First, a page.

Originally from California, Sarah has been writing and editing professionally since moving to New York after college. You can often find her obsessing over anything old and classic—especially when the cover requires some dusting off. Her favorite books include the entire Harry Potter series, Northanger Abbey by Jane Austen, and A Separate Peace by John Knowles.
From great triumphs to continuing struggles, learn more about African American history with these books.
We’re honoring America’s heroes with books that reveal what it's like to be in war.
These unbelievable stories stretch beyond the pages of your average history book.
The 1965 battle marked the first major conflict between the United States Army and the North Vietnamese Army during the Vietnam War.
Exploring the ways in which military intelligence has prevailed…and failed.
James Baldwin, Ernest Hemingway, and other writers were investigated for everything from sympathy towards the Cuban Revolution to Communist Party ties.
Neal Bascomb tells the Allied pilots’ little-known story in his new book, The Escape Artists.
Amelia Earhart, Ruth Elder, and Louise Thaden were among the incredible women who fought for a chance to race against men…and won.
The triumphant, the tragic, and everything in between.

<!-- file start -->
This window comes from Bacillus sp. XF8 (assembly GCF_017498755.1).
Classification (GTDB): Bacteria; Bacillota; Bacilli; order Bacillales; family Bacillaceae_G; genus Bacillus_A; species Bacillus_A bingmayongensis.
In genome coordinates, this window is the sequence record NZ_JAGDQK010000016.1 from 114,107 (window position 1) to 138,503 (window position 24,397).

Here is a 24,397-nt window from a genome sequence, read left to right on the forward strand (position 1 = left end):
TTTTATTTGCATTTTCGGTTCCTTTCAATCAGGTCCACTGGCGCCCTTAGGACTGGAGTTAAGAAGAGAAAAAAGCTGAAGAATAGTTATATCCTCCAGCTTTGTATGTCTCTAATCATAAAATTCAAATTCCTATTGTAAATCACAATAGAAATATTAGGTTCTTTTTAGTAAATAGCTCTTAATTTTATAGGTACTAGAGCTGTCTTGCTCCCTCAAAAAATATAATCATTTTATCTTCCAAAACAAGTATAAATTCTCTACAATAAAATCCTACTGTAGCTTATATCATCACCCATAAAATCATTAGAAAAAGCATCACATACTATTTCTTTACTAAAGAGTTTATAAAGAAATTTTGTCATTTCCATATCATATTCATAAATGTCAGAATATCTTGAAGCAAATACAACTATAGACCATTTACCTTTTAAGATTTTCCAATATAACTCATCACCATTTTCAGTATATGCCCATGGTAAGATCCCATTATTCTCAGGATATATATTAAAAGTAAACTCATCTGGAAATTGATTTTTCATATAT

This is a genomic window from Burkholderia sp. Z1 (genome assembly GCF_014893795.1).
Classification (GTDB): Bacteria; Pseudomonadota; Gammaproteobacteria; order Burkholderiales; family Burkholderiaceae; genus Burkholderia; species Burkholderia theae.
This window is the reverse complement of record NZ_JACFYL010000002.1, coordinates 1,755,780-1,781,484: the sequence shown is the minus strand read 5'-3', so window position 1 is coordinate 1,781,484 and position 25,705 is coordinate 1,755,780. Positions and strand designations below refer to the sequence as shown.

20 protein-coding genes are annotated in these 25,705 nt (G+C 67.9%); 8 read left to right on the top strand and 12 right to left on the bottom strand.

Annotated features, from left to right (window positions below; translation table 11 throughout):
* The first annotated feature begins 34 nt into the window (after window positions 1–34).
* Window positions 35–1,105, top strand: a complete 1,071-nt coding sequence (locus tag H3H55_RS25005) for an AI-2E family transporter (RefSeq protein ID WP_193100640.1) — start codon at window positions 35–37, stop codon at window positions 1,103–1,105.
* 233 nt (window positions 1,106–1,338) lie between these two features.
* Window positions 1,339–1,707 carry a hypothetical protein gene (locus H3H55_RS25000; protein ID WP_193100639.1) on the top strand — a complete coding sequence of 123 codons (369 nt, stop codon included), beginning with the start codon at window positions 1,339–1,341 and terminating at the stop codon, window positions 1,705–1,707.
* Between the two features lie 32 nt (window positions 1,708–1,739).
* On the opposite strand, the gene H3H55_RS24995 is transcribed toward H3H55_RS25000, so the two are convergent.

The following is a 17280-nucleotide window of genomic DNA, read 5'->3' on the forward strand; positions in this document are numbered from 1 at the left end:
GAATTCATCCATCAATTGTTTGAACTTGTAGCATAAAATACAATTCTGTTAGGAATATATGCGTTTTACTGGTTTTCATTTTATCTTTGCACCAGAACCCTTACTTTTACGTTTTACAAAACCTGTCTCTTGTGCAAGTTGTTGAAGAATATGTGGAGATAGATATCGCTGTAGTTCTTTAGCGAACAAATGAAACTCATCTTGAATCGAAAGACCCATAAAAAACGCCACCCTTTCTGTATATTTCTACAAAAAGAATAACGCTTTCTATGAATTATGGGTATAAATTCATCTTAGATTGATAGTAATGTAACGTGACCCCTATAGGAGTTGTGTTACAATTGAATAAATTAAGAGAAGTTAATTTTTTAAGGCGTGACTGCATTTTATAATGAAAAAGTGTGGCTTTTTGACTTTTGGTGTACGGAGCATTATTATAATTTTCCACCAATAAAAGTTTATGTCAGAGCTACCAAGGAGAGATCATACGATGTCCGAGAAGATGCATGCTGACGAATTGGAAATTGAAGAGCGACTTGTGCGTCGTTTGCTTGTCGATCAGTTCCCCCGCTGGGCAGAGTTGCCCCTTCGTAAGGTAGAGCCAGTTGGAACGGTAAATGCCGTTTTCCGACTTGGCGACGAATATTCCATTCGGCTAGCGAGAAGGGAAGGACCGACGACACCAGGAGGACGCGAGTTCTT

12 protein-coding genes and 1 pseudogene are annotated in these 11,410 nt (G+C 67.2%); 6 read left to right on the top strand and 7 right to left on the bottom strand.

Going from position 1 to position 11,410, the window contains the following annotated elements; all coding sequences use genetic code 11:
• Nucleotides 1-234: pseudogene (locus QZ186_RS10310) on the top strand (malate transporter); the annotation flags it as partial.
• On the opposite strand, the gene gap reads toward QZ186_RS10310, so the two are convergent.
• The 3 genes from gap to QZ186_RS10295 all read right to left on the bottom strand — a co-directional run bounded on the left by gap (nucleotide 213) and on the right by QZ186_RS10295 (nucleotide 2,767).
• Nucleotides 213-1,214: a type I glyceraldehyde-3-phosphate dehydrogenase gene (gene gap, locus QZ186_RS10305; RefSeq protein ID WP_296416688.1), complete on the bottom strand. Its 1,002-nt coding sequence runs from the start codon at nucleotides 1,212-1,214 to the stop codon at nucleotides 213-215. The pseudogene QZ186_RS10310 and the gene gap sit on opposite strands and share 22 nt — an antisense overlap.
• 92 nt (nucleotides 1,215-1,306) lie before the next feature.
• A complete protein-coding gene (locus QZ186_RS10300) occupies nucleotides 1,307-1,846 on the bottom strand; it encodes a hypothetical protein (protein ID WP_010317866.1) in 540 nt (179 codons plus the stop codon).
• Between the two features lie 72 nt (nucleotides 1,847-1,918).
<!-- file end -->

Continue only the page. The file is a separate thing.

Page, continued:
The year 1968 was marked by turbulence in America.
The pair’s spectacular accomplishments and whirlwind romance will forever be marked by a shocking scandal.
Anthony Summers’ book, Goddess, sheds light on this starlet’s short-lived time in the spotlight.
John Franklin Cogburn’s great-grandson recounts the life of the man who inspired True Grit's "Rooster."
Though a popular children’s author and activist, Mrs. Wilde’s life eventually became one marked by scandal.
Gerald Posner examines that fateful day and the man responsible for King's murder in Killing the Dream.
Christopher Nolan’s film brought Dunkirk back to life; but there’s more to the story than survival.
Combat correspondent Richard Tregaskis recounts what he saw when the Allies invaded the island of Guadalcanal in 1942.
It’s been nearly 60 years since the assassination of JFK, and the mystery surrounding his death still haunts us.
The new film, based on the book of the same name by Daniel Finkel, highlights the realities of soldiers returning home from war with PTSD.
In 1960, U.S. operatives recruited Lorenz to kill the communist party leader—but she couldn’t do it.